What if Washington made a law and nobody paid attention? Or even more significantly, what if states specifically repudiated it and threatened to prosecute those enforcing it?
The questions no longer are rhetorical but a real option as eight states consider a blanket nullification of the Obamacare nationalization of health-care decision-making advances in their legislatures.
"Thomas Jefferson advised, 'Whensoever the general government assumes undelegated powers ... a nullification of the act is the rightful remedy,'" states the Tenth Amendment Center, which advocates a return to the constitutionally delegated powers for the federal government.
"When states pass laws to reject and nullify unconstitutional federal 'laws,' regulations and mandates – it's not rebellion ... it's duty," the organization states.
States already have been moving forward aggressively on several issues, with eight approving firearms freedom acts that reject some federal gun laws, 15 actively defying Washington on cannabis laws and seven passing acts that reject health-care mandates.
Now, however, they are moving a step beyond, according to center founder Michael Boldin.
He told WND today that seven states have introduced acts to nullify the federal health-care reform – including New Hampshire, Maine, Montana, Oregon, Nebraska, Texas and Wyoming. A similar proposal is expected to be filed in Idaho within a matter of days.
It's another, and very important, field on which states can battle federal demands of their citizens, he said.
Obamacare already has been repealed in the U.S. House, where the vote was 245-189, which included three Democrats backing repeal. While Senate Majority Leader Harry Reid, D-Nev., has promised to prevent the issue from coming up for discussion, Republicans say they will work on getting the Senate, which has a slight Democrat majority, to discuss the issue.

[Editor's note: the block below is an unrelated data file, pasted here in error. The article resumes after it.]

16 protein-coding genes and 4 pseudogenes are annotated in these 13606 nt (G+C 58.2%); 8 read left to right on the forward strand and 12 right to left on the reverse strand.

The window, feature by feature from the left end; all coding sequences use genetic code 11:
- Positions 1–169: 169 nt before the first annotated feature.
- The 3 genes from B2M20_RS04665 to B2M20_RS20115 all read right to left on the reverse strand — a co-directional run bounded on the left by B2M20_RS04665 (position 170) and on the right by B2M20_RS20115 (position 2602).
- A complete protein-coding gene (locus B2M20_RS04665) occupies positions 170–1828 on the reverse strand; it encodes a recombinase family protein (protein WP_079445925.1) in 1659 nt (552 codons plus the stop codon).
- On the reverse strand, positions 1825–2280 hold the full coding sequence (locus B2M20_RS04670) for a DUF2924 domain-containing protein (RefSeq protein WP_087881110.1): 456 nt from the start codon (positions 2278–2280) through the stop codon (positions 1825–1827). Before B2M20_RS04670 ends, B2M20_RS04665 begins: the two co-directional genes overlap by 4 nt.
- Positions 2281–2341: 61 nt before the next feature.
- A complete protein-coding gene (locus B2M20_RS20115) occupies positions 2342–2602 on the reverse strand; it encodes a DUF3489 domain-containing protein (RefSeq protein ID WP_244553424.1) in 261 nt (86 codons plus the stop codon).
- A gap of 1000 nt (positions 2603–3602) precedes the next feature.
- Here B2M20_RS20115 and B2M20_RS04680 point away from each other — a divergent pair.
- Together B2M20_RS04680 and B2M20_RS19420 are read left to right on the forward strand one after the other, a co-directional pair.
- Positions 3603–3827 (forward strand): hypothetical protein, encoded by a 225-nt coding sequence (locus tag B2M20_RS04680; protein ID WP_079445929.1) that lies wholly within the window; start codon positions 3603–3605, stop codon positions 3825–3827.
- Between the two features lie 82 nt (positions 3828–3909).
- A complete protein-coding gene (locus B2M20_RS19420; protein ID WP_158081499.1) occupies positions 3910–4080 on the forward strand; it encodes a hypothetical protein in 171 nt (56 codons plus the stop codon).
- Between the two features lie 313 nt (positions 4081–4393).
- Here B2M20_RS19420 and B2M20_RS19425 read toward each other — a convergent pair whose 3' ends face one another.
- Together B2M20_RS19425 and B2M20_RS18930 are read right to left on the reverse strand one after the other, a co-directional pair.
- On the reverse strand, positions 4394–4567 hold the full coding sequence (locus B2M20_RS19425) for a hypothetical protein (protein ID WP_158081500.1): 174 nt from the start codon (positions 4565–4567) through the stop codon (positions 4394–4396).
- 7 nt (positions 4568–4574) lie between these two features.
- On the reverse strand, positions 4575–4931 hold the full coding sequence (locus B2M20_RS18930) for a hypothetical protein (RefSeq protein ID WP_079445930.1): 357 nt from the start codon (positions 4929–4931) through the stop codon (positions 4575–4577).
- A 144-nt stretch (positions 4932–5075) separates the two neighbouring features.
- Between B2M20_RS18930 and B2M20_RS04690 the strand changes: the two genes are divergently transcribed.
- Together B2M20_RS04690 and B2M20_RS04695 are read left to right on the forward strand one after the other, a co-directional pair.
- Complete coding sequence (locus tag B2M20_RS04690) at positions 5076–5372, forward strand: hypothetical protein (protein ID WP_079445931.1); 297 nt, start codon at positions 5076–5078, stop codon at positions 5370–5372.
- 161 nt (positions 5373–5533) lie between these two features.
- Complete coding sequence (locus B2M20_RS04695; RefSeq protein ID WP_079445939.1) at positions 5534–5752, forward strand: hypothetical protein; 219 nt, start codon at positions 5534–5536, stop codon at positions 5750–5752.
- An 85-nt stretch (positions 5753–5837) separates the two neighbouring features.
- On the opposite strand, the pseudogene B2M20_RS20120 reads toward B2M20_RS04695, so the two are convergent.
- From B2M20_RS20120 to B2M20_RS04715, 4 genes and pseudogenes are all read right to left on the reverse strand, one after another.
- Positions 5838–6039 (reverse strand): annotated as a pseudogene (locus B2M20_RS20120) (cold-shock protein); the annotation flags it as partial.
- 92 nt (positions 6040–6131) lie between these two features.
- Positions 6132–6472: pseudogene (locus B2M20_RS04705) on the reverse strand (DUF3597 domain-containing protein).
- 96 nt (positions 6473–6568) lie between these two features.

It was during House debate that Rep. Steve Cohen, D-Tenn., likened Republicans to the Nazis of World War II for trying to repeal Obamacare.
Boldin told WND that the idea that states would reject a Washington demand is not radical, it's reasonable. He said what's radical is "the idea that the federal government can be the final arbiter of the extent of its own powers."
Obamacare also is under fire in the federal court system, where one judge already has declared it unconstitutional even though two others, both Democrats, have affirmed it. Twenty-six states have joined in one particular challenge. But Boldin said the problem with that effort is that ultimately the outcome could rest on a decision from nine black-robed lawyers, the justices of the U.S. Supreme Court, who are Washington insiders.
To that hope, Boldin said, he had two words: Elena Kagan.
One of Obama's two appointees to the U.S. Supreme Court, Kagan expressed radical ideas during her confirmation hearings before the U.S. Senate but was approved by the Democrat-dominated body. Virtually no one expects she would rule against Obama, the man who appointed her to a lifetime position on the court.
"If the federales rule this [Obamacare] is unconstitutional, it's good," Boldin said. "But it has not solved the essential question ... the most important question in any society, is when the federal government violates the Constitution, what do we do about it?